Five tips that help prepare you for a lift breakdown

Five tips that help prepare you for a lift breakdown

Lifts are at the heart of a building, moving people and goods. But their worth depends on reliable performance and safe, ongoing function. Being faced with an out-of-order lift when you are less mobile or rely on one to move heavy goods from one level to another is a severe hindrance until the fault is fixed.

As a responsible lift owner, you can help minimise lift breakdowns. The advice outlined in this blog can ensure your lifts function as they should.

Tip 1 - Appoint an onsite lift owner or duty holder

The lift owner or ‘duty holder’ is designated responsible for the safe and suitable operation of the lift. Typically this is a facilities manager or site supervisor; it could also be a ‘tenant’s association’ or building owner where the lift is located if no other person or group is appointed.

This person needs to ensure they have all the relevant documentation readily available, such as manufacturer’s documentation, user manual and maintenance records, ensuring the documentation’s location is marked and communicated. It’s also worth making sure this person has lift-out-of-service signs to place on each floor should a breakdown occur.

Tip 2 - Regularly check the lift functions properly

Functional and visual checks on your lift are vitally important. They should be made weekly to check for any anomaly so that you can take remedial action straightaway if you spot something on the lift that is broken. The items to check are:

• Ensure the car lighting is fully functional
• Inspect the levelling of the lift at each level
• Check doors and door tracks are clear and unobstructed
• Check the landing and car operating buttons function correctly
• Listen for strange noises and check the ride is smooth

Tip 3 - Invest in servicing and inspections

Thorough inspection/examination checks that maintenance is being carried out correctly and focuses entirely on the lift's safety. In the UK, this is at least every six months if the lift carries passengers or every 12 if used only for goods.

To meet your thorough examination requirements under LOLER, you also need to appoint a lift specialist to perform regular servicing at specific intervals. Additionally, when you receive LOLER thorough inspection reports, be sure you send them to your lift service provider to review and action any recommendations. Click here to find out more about the cost-effective service contracts Stannah offers.

Regular servicing is completed through a lift maintenance contract, undertaken regularly by a lift specialist to help improve the life of the lift, maximise reliability and reduce the likelihood of lift breakdowns. Following a service, most lift specialists will provide a condition report, which may include recommendations for repair or improvements.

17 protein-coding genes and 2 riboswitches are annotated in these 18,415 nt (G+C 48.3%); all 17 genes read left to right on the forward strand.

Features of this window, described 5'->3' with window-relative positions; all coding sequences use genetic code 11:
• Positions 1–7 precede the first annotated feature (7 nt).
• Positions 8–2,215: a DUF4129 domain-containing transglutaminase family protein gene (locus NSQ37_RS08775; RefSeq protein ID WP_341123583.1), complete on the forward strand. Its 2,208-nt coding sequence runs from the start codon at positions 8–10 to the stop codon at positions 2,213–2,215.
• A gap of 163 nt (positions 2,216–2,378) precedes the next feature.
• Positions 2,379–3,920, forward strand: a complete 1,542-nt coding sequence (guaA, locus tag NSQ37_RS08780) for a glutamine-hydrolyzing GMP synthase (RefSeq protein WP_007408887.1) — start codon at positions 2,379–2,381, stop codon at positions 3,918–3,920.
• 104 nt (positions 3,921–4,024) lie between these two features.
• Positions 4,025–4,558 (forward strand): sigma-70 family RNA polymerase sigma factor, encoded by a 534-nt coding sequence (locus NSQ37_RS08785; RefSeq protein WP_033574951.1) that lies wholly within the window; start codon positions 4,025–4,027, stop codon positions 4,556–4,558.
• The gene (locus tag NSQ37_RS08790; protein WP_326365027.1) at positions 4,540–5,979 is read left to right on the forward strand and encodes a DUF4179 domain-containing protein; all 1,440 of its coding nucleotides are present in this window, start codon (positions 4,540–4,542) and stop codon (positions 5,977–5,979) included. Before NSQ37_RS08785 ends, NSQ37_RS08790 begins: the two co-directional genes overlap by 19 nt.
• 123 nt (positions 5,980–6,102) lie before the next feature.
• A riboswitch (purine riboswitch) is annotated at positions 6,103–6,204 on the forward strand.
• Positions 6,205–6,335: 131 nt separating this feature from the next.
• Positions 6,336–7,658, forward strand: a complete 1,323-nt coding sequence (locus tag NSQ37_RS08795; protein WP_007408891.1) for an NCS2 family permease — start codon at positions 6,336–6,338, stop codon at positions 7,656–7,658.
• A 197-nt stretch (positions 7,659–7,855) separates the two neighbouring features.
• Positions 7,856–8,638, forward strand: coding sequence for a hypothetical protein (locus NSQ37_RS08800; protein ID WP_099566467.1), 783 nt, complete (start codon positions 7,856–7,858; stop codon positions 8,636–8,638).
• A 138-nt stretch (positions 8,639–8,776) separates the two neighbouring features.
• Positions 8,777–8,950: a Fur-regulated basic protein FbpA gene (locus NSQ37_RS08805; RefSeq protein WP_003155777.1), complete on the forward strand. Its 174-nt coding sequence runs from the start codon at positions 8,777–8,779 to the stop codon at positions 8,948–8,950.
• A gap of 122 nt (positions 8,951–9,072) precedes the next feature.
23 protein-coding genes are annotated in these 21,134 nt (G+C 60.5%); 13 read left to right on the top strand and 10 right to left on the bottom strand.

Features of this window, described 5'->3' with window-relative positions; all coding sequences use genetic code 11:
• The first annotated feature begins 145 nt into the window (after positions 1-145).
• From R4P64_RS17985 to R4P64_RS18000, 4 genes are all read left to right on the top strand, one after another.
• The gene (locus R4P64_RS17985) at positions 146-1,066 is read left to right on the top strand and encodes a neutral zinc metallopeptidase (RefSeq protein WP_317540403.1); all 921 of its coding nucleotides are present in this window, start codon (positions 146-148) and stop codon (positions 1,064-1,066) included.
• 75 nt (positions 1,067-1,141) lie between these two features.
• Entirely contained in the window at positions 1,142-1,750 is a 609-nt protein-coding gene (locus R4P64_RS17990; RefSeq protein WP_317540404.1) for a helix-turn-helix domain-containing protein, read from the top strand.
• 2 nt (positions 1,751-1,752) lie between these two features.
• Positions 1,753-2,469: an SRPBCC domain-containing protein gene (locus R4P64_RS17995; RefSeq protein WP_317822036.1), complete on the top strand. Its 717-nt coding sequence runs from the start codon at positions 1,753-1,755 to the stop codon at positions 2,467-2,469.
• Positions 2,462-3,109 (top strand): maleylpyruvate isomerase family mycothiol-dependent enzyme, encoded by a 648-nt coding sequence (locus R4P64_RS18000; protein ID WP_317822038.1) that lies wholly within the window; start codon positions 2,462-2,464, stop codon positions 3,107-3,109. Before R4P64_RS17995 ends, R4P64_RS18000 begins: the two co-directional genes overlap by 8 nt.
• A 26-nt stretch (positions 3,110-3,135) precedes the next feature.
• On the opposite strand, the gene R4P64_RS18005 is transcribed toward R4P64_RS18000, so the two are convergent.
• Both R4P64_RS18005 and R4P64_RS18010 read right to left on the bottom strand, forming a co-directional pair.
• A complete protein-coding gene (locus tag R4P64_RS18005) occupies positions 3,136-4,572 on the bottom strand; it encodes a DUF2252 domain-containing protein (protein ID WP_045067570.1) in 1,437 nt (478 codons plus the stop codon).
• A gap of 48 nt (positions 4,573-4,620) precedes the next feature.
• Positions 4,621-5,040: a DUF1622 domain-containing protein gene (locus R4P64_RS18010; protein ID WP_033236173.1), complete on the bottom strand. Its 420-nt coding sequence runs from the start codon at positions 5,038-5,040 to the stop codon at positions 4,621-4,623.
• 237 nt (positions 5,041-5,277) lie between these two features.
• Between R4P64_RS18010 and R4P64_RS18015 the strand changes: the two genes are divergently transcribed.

Tip 4 - Educate lift users to help prevent lift misuse

Ensuring the lift is used for the purpose laid out in its design specification helps ensure fewer lift incidents through misuse or, more seriously, users getting injured. It can be a distressing experience to be trapped in a lift; therefore, if applicable to your product, familiarise yourself with the technical aspects of releasing trapped passengers.

Tip 5 - Know what to do if a lift breaks down

Lifts can malfunction from time to time, and lift owners should have a detailed emergency plan in place, but put simply, if a breakdown occurs, then:

• If applicable, contact any trapped passengers to keep them calm and let them know you’re alerting the service provider or initiating release (dependent on lift)
• Contact your service provider for their lift breakdown services, advising where the lift is located, whether there are trapped passengers and any details of the issue. The level of response will depend on the severity of the issue, whether there are trap-ins and your level of lift service cover
• Display out-of-order safety signs for the lift on each landing whilst you wait for your service provider to attend the lift
• Once resolved, continue to maintain your lift regularly, undertaking any recommended lift repairs to avoid the risk of repeated breakdowns

It’s unfortunate that lifts sometimes break down, either due to mechanical or electrical faults, building issues or users. But if you’re feeling the burden of repeated breakdowns caused by old and unreliable lift technology, it might be time for an upgrade.

Stannah is experienced in lift refurbishment and replacement, large and small. Want to learn more? Check out their blog on why it pays to upgrade your lift.

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Stannah Lifts

Stannah Lifts

In 1867 Joseph Stannah began engineering lifts and cranes for London’s dock yards. Five generations on, this family owned, British business still uses its engineering expertise to keep people and goods moving. Today the business sells passenger lifts,...
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